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Wednesday, 2 March 2016
Page: 1613

Election of Senators


Senator DAY (South Australia) (14:40): My question is to the Special Minister of State, Senator Cormann, regarding Senate voting changes. I refer to public comments made by the minister on 15 February regarding Senate voting changes, when he said:

The Government hasn't made a decision on the way forward.

Yesterday, in evidence to the Joint Standing Committee on Electoral Matters, the Australian Electoral Commission testified that it had received a copy of the voting change legislation on 11 February. In saying what he said on the 15th, how could the minister say the government had not made a decision when it had already drawn up a bill and sent it to the Electoral Commission on the 11th?


Senator CORMANN (Western AustraliaMinister for Finance, Deputy Leader of the Government in the Senate and Special Minister of State) (14:41): I stand by my statement when I made it. The government at that point had not made a decision. When the government did make a decision, we announced it.


Senator DAY (South Australia) (14:41): Mr President, I ask a supplementary question. Minister, the crossbench supported the repeal of the carbon tax, repeal of the mining tax, stopping the boats, abolishing the National Water Commission and many other government matters, all of which the Greens opposed. They say no good deed goes unpunished. Is the minister aware how bitterly disappointed some on the crossbench are with the government's deal with the Greens to get rid of us crossbenchers?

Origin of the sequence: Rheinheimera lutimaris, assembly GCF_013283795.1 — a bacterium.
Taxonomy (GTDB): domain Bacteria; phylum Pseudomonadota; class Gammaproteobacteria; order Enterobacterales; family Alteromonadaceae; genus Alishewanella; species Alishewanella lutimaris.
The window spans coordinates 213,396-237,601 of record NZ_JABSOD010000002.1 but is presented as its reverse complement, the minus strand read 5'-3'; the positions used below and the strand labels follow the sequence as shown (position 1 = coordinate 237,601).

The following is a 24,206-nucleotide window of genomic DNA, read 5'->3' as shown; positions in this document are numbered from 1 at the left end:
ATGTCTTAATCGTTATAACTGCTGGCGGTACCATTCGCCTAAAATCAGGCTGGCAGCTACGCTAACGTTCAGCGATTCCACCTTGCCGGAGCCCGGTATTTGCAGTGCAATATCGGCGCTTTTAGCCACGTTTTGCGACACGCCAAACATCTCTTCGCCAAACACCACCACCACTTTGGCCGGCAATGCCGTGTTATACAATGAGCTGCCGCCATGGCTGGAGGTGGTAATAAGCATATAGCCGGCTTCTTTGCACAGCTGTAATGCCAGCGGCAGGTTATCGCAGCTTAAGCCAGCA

Senator CORMANN (Western AustraliaMinister for Finance, Deputy Leader of the Government in the Senate and Special Minister of State) (14:41): The reform that the government is pursuing to Senate voting arrangements, of course, responds to the unanimous report and crossbench party report and recommendations from the Joint Standing Committee on Electoral Matters which was released some two years ago, which was supported at the time not just by the then shadow special minister of state, Gary Gray, but also by former Senator John Faulkner, who was, of course, on that joint standing committee, and Senator Tillem, a Labor Victorian Senator.

So it was a cross-party report, which came up with a unanimous set of recommendations. The government considered it very carefully and, on balance, we decided that it was in the public interest to ensure that voters have the power to determine what happens not just to their primary vote when voting above the line but also to their preferences, because, as the former shadow minister, Gary Gray, said, we believe that the electoral process has to facilitate election results which reflect the will of the Australian people. And that is what the government is doing. (Time expired)

The PRESIDENT: Senator Day, do you have a further supplementary question?

Senator Day: I do not know what else to say, Mr President, so I will not say anything.